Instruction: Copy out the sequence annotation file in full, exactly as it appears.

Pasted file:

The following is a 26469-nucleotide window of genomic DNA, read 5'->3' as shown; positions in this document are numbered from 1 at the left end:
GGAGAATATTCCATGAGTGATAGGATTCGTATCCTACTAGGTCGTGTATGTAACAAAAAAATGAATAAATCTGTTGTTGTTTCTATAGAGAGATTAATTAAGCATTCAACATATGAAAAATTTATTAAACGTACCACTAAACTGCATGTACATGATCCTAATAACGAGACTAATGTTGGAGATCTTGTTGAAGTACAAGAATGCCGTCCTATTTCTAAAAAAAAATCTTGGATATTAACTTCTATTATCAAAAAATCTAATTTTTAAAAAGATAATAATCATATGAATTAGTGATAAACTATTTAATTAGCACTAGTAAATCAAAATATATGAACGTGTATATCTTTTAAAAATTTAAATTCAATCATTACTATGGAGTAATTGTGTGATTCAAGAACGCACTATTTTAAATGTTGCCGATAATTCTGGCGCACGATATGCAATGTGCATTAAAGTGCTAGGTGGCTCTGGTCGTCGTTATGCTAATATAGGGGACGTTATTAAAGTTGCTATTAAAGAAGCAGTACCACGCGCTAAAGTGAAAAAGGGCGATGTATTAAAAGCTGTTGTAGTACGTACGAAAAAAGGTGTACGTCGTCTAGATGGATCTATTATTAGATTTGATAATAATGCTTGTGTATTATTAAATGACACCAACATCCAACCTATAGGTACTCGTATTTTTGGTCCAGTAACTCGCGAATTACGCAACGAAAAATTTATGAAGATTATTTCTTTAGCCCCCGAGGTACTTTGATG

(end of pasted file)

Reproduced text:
The following is a 26469-nucleotide window of genomic DNA, read 5'->3' as shown; positions in this document are numbered from 1 at the left end:
GGAGAATATTCCATGAGTGATAGGATTCGTATCCTACTAGGTCGTGTATGTAACAAAAAAATGAATAAATCTGTTGTTGTTTCTATAGAGAGATTAATTAAGCATTCAACATATGAAAAATTTATTAAACGTACCACTAAACTGCATGTACATGATCCTAATAACGAGACTAATGTTGGAGATCTTGTTGAAGTACAAGAATGCCGTCCTATTTCTAAAAAAAAATCTTGGATATTAACTTCTATTATCAAAAAATCTAATTTTTAAAAAGATAATAATCATATGAATTAGTGATAAACTATTTAATTAGCACTAGTAAATCAAAATATATGAACGTGTATATCTTTTAAAAATTTAAATTCAATCATTACTATGGAGTAATTGTGTGATTCAAGAACGCACTATTTTAAATGTTGCCGATAATTCTGGCGCACGATATGCAATGTGCATTAAAGTGCTAGGTGGCTCTGGTCGTCGTTATGCTAATATAGGGGACGTTATTAAAGTTGCTATTAAAGAAGCAGTACCACGCGCTAAAGTGAAAAAGGGCGATGTATTAAAAGCTGTTGTAGTACGTACGAAAAAAGGTGTACGTCGTCTAGATGGATCTATTATTAGATTTGATAATAATGCTTGTGTATTATTAAATGACACCAACATCCAACCTATAGGTACTCGTATTTTTGGTCCAGTAACTCGCGAATTACGCAACGAAAAATTTATGAAGATTATTTCTTTAGCCCCCGAGGTACTTTGATG